I had Monday off for a new bank holiday. What do I do on a holiday? If I have time I hike and see if I can spot owls or their owlets.
Luckily I found two of the three owlets on lower branches. They planted themselves on this tree for a few hours. I got a lot of nice pictures out of it. One seems to stay well hidden now. I look at him as the designated driver. Instead of not drinking to stay safe and keeping everyone else safe he stays well hidden to stay safe. Or am I wrong about this and the third one is more shy?
Can you tell if these are male or female snowy owls? At the website Allaboutbirds.org it says “Male Snowy Owls are barred with dark brown when they’re young and get whiter as they get older. Females keep some dark markings throughout their lives. Although the darkest males and the palest females are nearly alike in colour, the whitest birds—including the ones that played Harry Potter’s Hedwig—are always males and the most heavily barred ones are always females.“
These four separate owls were all in the same general area , not far apart, on a beach one day. Some of these owls may be juveniles, born this year in the Arctic and may still be changing in colour. What do you think? Which ones are female and are any male?
How do you find an owl in the wild? Actually in my case the owl found me. I was hiking through the woods, which I have been doing a lot of lately on a lot of different trails, when an owl flew right over my shoulder coming from behind me. I have repeated found owls since so I will give you some of my tips.
The owl flying over my shoulder peaked my interest so I kept looking in the areas I hike. Look for an old growth forest with lots of older, thick trunked trees. If they have holes in them, this may be a forest to find some owls. Sometimes they take over nests of hawks, but others times they may nest in a tree hole.
Sometimes I have caught them by seeing movement through the woods. It was a parent hunting. They may fly from a tree to the ground, or from a tree to another tree. The breakfast of champions for owlets seems to be chipmunks. It may be because there are so many of them, or the fact they at times make a lot of noise thereby identifying themselves.
Most of the time barred owls I found do not make the typical “Who cooks for you?” call that is ascribed to them. I have heard a lot of other calls and sounds I have not heard on recordings. If you find them listen to the noise they make and try to remember it as it may help you locate them the next time.
A babies make a weak screech sound when hungry and calling for food. They may do this in early morning or early evening. If you find babies, commit the sound to memory. It will help you locate them in the future.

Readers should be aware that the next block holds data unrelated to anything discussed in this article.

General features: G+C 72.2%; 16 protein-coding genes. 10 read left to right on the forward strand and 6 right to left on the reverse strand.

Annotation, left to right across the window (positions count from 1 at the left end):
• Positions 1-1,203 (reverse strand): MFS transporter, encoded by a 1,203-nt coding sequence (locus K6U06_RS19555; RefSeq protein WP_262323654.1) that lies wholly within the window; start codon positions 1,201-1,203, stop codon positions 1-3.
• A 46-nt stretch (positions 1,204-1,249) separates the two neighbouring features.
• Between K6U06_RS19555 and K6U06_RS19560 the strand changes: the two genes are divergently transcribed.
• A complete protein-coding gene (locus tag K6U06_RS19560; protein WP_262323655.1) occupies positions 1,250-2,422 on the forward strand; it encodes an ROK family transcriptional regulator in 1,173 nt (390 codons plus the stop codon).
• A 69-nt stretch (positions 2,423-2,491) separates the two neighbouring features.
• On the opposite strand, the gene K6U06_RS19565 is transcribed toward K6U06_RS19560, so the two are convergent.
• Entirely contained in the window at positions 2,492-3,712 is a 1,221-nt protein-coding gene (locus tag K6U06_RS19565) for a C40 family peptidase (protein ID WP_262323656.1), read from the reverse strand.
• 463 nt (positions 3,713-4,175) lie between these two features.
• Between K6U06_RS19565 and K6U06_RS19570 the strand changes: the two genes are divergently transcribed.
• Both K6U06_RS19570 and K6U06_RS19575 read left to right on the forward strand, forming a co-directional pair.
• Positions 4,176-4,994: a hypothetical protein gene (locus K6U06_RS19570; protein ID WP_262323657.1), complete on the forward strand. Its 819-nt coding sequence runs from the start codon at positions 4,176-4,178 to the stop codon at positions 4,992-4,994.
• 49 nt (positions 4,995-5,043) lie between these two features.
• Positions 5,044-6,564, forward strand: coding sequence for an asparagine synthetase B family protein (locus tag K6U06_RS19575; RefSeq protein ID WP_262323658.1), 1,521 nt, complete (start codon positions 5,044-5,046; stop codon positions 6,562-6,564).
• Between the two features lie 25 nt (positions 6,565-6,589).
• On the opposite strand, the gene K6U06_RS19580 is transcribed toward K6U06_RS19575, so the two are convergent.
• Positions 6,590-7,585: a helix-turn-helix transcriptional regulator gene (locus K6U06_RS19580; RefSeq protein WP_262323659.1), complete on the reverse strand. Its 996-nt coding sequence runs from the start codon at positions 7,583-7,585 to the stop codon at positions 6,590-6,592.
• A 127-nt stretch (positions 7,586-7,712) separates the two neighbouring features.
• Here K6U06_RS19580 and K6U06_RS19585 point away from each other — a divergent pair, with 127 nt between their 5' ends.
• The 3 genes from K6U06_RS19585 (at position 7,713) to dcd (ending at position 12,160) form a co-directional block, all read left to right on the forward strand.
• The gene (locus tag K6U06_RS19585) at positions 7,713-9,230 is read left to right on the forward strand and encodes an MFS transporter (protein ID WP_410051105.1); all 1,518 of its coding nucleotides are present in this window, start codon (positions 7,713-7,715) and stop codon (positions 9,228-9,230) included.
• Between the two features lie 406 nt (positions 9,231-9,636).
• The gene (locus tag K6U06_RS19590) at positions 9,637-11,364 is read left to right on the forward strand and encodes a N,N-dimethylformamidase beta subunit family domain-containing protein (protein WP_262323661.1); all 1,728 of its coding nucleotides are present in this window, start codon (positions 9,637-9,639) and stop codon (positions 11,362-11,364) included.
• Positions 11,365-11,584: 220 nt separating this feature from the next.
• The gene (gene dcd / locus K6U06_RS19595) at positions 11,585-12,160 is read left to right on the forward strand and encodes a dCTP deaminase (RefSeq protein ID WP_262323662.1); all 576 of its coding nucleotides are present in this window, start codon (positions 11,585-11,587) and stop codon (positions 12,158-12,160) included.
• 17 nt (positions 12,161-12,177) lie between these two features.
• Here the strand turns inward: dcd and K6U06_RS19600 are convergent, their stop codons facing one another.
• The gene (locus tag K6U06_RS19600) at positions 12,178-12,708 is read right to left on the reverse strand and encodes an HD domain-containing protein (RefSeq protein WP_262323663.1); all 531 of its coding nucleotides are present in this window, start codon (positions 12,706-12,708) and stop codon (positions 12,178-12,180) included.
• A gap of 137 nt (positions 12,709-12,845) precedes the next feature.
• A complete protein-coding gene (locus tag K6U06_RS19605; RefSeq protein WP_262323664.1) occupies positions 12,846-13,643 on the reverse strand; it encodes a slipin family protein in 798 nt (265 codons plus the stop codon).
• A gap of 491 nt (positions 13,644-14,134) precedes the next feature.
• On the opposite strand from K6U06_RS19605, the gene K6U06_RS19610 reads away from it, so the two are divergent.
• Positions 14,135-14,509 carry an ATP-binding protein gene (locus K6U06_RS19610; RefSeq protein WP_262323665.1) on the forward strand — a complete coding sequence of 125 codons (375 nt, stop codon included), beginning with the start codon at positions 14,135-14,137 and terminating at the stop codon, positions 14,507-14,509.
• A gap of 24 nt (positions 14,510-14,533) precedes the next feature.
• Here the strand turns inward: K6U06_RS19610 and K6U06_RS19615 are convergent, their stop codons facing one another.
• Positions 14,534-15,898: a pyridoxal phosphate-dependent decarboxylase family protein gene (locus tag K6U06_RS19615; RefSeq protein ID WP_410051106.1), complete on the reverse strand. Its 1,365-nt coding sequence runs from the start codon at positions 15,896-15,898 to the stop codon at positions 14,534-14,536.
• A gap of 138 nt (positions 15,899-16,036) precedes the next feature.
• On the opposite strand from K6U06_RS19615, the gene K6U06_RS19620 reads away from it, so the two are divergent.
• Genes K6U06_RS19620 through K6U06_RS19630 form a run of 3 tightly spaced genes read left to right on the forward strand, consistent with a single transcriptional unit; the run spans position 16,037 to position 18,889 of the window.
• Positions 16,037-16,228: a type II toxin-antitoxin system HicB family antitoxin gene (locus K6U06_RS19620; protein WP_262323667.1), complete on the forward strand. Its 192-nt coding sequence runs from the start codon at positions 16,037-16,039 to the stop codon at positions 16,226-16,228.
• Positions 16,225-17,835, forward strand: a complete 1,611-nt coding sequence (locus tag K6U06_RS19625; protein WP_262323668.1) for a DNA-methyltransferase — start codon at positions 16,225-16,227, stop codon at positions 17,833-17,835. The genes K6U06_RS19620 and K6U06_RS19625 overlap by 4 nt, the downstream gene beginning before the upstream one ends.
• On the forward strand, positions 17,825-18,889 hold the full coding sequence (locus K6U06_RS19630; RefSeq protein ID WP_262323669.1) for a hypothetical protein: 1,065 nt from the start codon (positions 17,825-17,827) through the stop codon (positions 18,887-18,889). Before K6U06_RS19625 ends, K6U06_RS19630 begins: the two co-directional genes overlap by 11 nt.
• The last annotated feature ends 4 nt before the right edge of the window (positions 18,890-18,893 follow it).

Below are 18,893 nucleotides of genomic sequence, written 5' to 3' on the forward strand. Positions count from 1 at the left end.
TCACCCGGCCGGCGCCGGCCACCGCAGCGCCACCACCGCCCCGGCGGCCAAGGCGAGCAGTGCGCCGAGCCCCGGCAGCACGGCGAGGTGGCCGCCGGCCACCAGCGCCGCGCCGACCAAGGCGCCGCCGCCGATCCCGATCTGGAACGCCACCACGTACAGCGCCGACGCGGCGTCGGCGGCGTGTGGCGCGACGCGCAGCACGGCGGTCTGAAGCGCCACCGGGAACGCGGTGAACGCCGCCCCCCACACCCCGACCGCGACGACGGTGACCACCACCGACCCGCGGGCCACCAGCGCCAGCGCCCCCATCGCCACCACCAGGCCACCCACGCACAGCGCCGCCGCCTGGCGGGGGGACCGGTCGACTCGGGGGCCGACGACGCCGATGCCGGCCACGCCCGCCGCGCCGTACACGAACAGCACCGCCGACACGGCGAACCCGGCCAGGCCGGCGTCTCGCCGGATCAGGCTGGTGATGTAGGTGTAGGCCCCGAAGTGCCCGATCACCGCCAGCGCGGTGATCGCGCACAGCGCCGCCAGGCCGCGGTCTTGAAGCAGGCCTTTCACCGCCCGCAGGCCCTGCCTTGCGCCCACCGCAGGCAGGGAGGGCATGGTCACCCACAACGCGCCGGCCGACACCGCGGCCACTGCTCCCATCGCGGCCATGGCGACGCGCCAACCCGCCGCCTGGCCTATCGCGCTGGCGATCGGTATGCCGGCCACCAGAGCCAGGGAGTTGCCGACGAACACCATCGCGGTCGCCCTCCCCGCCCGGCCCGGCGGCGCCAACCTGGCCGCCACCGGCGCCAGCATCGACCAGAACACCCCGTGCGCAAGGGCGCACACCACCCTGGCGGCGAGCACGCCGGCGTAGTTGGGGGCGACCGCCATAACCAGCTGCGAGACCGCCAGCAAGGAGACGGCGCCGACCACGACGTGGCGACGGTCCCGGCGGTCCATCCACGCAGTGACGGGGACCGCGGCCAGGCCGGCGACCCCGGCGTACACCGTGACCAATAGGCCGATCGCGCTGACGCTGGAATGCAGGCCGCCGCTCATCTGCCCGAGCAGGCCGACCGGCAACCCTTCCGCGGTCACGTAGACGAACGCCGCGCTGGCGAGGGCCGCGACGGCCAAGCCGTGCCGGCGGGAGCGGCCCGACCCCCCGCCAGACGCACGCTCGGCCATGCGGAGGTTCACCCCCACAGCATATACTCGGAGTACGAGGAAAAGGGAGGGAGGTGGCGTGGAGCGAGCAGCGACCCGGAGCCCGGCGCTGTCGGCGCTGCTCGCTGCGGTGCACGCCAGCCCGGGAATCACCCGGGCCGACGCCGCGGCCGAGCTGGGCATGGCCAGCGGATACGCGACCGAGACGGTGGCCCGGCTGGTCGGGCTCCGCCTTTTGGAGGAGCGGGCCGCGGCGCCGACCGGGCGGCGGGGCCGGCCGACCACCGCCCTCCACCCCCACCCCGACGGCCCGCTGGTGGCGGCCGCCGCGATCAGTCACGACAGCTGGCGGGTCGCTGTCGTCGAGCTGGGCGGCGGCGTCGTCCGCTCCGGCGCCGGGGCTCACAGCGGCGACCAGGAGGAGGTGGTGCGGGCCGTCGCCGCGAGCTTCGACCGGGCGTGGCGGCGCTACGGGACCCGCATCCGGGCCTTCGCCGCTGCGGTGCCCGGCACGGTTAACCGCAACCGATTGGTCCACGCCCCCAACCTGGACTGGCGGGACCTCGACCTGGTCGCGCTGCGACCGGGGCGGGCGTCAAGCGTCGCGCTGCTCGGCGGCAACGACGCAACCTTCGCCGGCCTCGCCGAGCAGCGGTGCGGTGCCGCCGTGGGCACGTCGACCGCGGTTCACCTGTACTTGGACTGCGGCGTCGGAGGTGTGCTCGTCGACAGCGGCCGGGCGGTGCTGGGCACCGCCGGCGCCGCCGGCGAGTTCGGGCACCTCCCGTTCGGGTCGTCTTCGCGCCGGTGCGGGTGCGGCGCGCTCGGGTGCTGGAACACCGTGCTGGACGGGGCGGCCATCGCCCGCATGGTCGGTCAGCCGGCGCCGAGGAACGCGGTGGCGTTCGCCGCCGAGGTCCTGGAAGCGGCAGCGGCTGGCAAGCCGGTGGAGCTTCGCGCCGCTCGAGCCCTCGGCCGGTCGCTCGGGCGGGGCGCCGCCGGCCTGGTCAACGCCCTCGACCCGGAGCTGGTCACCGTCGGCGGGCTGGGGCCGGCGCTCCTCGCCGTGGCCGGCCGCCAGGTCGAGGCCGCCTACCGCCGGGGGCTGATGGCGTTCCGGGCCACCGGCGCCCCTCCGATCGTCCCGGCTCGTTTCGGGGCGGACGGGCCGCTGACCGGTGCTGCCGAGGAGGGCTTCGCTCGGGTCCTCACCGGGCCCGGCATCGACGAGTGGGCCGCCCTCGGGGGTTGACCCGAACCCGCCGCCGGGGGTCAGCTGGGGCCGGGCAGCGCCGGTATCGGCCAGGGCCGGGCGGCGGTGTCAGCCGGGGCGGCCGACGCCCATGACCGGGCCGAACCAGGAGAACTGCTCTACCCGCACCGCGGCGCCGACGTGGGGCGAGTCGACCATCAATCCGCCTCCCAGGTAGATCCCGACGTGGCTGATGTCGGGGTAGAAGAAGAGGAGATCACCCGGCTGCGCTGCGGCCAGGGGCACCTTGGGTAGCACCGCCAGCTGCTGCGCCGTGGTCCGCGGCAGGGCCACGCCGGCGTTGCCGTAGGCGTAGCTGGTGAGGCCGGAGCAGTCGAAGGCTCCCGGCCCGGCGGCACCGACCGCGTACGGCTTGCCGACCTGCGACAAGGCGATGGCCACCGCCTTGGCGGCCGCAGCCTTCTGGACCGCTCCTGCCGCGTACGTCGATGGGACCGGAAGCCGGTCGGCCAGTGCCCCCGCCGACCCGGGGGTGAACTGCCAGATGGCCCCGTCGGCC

If you are quiet and aware you have a better chance of finding them. You will have more luck if you do not bring a dog with you. You will have more luck if you go by yourself or have a friend who agrees to be quiet while searching. Don’t have your phone sounds on. If you are preoccupied you may not hear them. If your sounds are on they may stay quiet. You have to be aware of your surroundings and listen to the sounds of the woods.
Sometimes other birds announce the parent owl’s whereabouts. I have seen bluejays going crazy loudly complaining and followed the sounds to find the parent owl. Sometimes that has led me to the owlets. I have not seen them harass the owlets in this manner, just the parents.
After the owlets fledge, the parents and owlets move around to different areas each day I have found. Expand the region you search in around the nest to locate them.
Parents would sometimes be nearby after they fledged, other times not. If you hear a hoot, check it out. They may be calling their mate or their young. You can not always count on them being nearby, unless it is feeding time.
The main advice I have to give is be quiet and respect nature. Do not get too close. Keep a respectful distance. Don’t tell too many people, as they will tell some etc. and the owls may leave and not return. I have heard one story of a whole group of photographers walking through the forest everyday following the owls around and the pair left, never to return. So enjoy nature, but respect nature!
I have always wanted to see an owl in the wild. This past week or so I got my chance. I have caught sight of one each day on a walking trail in a nearby park. I wasn’t sure which kind of owl it was, so I asked my birding friends. The conclusion was a barred owl. The call I have been hearing was not the typical call a few days into finding them. The ones I have sighted use a different call.
Barreds owl have brown eyes and a small yellow beak. It is named after the bars on its chest.They have no ear tufts.
Barred owls live in older growth forests where they have a better chance of nesting in a tree cavity. This park has lots of trees that fit that category. They also like to be near water. This park is on the Hudson River in New York. They will take over nests of other birds though as well.
I am so happy I had the chance to see an adult and the baby owl. The who-oo of a parent led me to see them and the baby. I kept a respectful distance. While you enjoy nature, be quiet and be observant, you never know what you will see.
Gargoyles and grotesques of long ago were frequently scary images of monsters and mythical creatures. Today as some places replace ones that are wearing down in the elements, they may put in place ones based on real people or even characters from stories. One such place that is doing that is that National Cathedral in Washington, D.C.
I heard they had a Darth Vader grotesque. I asked the guards at the Cathedral where it was located. They answered look on the dark side. They didn’t seem so sure of its exact location themselves. I had to ask someone wandering around. It is high up on the dark side of northwest tower of the cathedral. It is very high up and one would need good binoculars to locate it.